"I hope I'm not sounding too vague, but "Motel Cactus" is nothing but a big, fat, confusing bore."
- Mighty Peking Man
Motel Cactus (1997)
Director: Park Gi-Yong
Producer: Cha Seung-Jae
Cast: Lee Mi-Yeon, Jeong Wu-Seong, Jin Hee-Gyeong, Park Shin-Yang, Kim Seung-Hyeon, Han Wung-Su, Kim Ae-Ra, Shin Dong-Hwan, Lee Su-Nam, Choi Seon-Jung
Running Time: 91 min.
Plot: Motel Cactus consists of four episodes, all of which take place in Room 407 of Motel Cactus, a love hotel in Seoul. Each episode is prefaced with a vignette showing one of the characters. Choi celebrates her birthday with her boyfriend Lee Min-Koo in Motel Cactus. Room 407 is the only place she feels entirely secure with Lee. Student Sung Joon-Ki has rented room 407 for several hours to shoot a scene for his video film, a college project. Salaryman Kim Suk-Tae meets Choi Hyun-Joo in a bar. Both very drunk, they arrive in room 407. Kim Suk-Tae is back in the room, alone. He is soon joined by his old flame from his college days. Both are vaguely hoping to rekindle their old relationship...
Availability: This title is available at HKflix.com
MIGHTY PEKING MAN'S REVIEW: "Motel Cactus" drags. It's 91 minutes long, but feels more like 3 hours. I wish I can get into the plot a little, but other than the first 20 or so minutes, I had no idea what was going on; or what the point was. I hope I'm not sounding too vague, but "Motel Cactus" is nothing but a big, fat, confusing bore. In fact, it's not even worth trying to make out what's going on. For what it's worth, think of it as a compilation of flashbacks from three different films...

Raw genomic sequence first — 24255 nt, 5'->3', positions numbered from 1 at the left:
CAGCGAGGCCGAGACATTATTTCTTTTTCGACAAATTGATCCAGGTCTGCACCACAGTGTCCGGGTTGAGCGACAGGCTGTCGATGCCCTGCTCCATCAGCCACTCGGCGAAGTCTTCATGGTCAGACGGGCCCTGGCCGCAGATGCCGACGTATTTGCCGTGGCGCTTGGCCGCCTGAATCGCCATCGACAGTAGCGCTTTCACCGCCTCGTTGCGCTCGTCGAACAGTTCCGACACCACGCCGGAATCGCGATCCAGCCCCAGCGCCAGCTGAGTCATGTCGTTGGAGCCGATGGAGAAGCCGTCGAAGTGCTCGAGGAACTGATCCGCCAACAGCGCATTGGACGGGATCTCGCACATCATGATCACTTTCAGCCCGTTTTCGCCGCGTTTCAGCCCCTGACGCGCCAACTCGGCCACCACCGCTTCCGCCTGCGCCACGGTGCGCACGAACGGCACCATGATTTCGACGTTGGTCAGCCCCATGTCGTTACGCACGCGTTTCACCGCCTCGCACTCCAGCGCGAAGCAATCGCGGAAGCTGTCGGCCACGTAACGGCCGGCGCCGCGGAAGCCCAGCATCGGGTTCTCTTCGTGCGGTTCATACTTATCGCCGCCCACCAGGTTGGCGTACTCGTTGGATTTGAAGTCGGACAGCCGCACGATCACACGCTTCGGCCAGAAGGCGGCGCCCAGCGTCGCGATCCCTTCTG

Fine-cinema enthusiasts will probably seek out "Motel Cactus" for the presence of master-cinematographer Christopher Doyle, Wong Kar-Wai's favorite camera man who's film resume includes "Hero", "Chungking Express" and "In The Mood For Love". Doyle does his handywork here, but sadly, even his artsy-skillful touch doesn't make it watchable. If anything, the mix of Doyle's luscious camera work and Park Gi-Yong's convoluted going-on's makes it a bewildering experience for the eye. In other words, all you Christopher Doyle fans should save your money and/or your time.
The best thing about "Motel Cactus" is the Korean ballad that plays over the DVD menu and during the end-credits. Anyone know the name of the song or who performs it? Please don't make me pop in the DVD to hear it again.
Even nineballninja from kfccinema.com wouldn't give this film a good score, and that guy likes every movie he watches.
MIGHTY PEKING MAN'S RATING: 3/10